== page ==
Immunity to Gastrointestinal Nematodes: Mechanisms and Myths

Immunol Rev. 2014 Jul;260(1):183-205. doi: 10.1111/imr.12188.

Abstract

Immune responses to gastrointestinal nematodes have been studied extensively for over 80 years and intensively investigated over the last 30-40 years. The use of laboratory models has led to the discovery of new mechanisms of protective immunity and made major contributions to our fundamental understanding of both innate and adaptive responses. In addition to host protection, it is clear that immunoregulatory processes are common in infected individuals and resistance often operates alongside modulation of immunity. This review aims to discuss the recent discoveries in both host protection and immunoregulation against gastrointestinal nematodes, placing the data in context of the specific life cycles imposed by the different parasites studied and the future challenges of considering the mucosal/immune axis to encompass host, parasite, and microbiome in its widest sense.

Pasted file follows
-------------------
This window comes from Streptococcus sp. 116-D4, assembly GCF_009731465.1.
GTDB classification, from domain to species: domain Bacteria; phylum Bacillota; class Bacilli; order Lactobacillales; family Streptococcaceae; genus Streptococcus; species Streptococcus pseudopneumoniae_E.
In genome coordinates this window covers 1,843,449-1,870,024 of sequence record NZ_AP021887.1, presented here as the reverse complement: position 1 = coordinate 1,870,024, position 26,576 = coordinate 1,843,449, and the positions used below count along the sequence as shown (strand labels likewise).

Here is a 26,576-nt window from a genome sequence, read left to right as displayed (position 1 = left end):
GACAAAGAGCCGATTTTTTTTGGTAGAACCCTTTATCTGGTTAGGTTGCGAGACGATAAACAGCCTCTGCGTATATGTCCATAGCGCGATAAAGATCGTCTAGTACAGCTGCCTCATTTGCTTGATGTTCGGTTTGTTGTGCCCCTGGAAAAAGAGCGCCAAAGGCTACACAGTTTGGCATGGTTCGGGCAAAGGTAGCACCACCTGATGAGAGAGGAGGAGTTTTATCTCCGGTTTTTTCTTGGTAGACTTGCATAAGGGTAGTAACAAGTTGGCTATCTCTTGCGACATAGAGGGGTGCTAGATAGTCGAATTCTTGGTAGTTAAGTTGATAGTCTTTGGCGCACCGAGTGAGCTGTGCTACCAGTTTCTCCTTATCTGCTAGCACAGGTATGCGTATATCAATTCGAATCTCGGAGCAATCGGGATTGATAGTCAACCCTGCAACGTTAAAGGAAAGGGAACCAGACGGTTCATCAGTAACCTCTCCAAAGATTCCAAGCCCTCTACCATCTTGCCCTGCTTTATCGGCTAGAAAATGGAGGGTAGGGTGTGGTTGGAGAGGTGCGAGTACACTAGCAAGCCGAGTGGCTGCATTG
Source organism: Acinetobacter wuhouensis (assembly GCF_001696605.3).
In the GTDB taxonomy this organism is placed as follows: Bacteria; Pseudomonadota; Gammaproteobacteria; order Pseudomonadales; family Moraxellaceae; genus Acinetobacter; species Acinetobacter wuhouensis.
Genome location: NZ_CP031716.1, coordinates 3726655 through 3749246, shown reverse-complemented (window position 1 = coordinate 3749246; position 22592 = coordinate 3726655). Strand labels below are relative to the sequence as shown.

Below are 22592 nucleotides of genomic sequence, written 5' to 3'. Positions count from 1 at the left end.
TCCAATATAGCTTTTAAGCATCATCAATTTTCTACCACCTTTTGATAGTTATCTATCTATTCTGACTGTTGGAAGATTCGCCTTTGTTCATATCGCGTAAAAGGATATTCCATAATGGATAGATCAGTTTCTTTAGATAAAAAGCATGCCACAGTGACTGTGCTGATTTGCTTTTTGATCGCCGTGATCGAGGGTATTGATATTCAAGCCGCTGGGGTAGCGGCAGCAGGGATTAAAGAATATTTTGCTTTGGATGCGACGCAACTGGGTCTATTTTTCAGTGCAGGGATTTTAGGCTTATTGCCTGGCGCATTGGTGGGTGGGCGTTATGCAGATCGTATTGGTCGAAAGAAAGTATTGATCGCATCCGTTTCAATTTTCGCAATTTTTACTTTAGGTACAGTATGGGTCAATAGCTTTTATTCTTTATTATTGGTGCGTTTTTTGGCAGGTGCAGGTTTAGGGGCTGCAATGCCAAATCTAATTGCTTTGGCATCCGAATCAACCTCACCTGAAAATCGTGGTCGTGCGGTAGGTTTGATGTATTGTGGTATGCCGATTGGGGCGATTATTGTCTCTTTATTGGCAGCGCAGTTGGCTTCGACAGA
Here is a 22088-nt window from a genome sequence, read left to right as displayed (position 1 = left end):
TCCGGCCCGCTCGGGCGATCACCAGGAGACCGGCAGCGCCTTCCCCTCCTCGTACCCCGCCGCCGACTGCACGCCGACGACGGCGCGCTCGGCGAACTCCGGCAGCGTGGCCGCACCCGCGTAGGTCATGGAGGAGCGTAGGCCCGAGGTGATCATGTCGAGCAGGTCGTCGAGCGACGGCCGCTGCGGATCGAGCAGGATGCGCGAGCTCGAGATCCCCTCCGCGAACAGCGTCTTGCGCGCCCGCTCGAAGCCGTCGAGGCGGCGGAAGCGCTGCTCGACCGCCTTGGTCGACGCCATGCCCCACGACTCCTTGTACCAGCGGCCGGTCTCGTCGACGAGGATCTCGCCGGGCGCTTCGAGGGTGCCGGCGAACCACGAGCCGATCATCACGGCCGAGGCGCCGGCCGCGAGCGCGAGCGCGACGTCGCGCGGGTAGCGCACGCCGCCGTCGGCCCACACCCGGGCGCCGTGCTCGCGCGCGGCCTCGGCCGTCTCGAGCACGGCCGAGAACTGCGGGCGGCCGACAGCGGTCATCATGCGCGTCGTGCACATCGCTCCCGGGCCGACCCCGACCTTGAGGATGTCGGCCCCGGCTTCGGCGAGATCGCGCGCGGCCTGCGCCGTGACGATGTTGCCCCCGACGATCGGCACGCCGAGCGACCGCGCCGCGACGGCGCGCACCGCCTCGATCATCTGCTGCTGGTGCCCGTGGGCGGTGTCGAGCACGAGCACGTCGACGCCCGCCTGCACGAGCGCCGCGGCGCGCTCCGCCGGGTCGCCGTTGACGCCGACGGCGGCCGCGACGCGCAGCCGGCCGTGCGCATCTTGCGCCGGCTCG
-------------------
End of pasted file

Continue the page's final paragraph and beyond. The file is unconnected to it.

Keywords: cytokines; inflammation; parasitic helminth.

Publication types

  • Research Support, Non-U.S. Gov't
  • Review

MeSH terms

  • Adaptive Immunity
  • Animals
  • Chronic Disease
  • Gastrointestinal Tract / immunology*
  • Gastrointestinal Tract / metabolism
  • Gastrointestinal Tract / parasitology*
  • Host-Parasite Interactions*
  • Humans
  • Immunity, Innate
  • Immunomodulation
  • Mucous Membrane / immunology
  • Mucous Membrane / metabolism
  • Mucous Membrane / parasitology
  • Nematoda / physiology
  • Nematode Infections / immunology
  • Nematode Infections / metabolism
  • Nematode Infections / parasitology
  • T-Lymphocyte Subsets / immunology
  • T-Lymphocyte Subsets / metabolism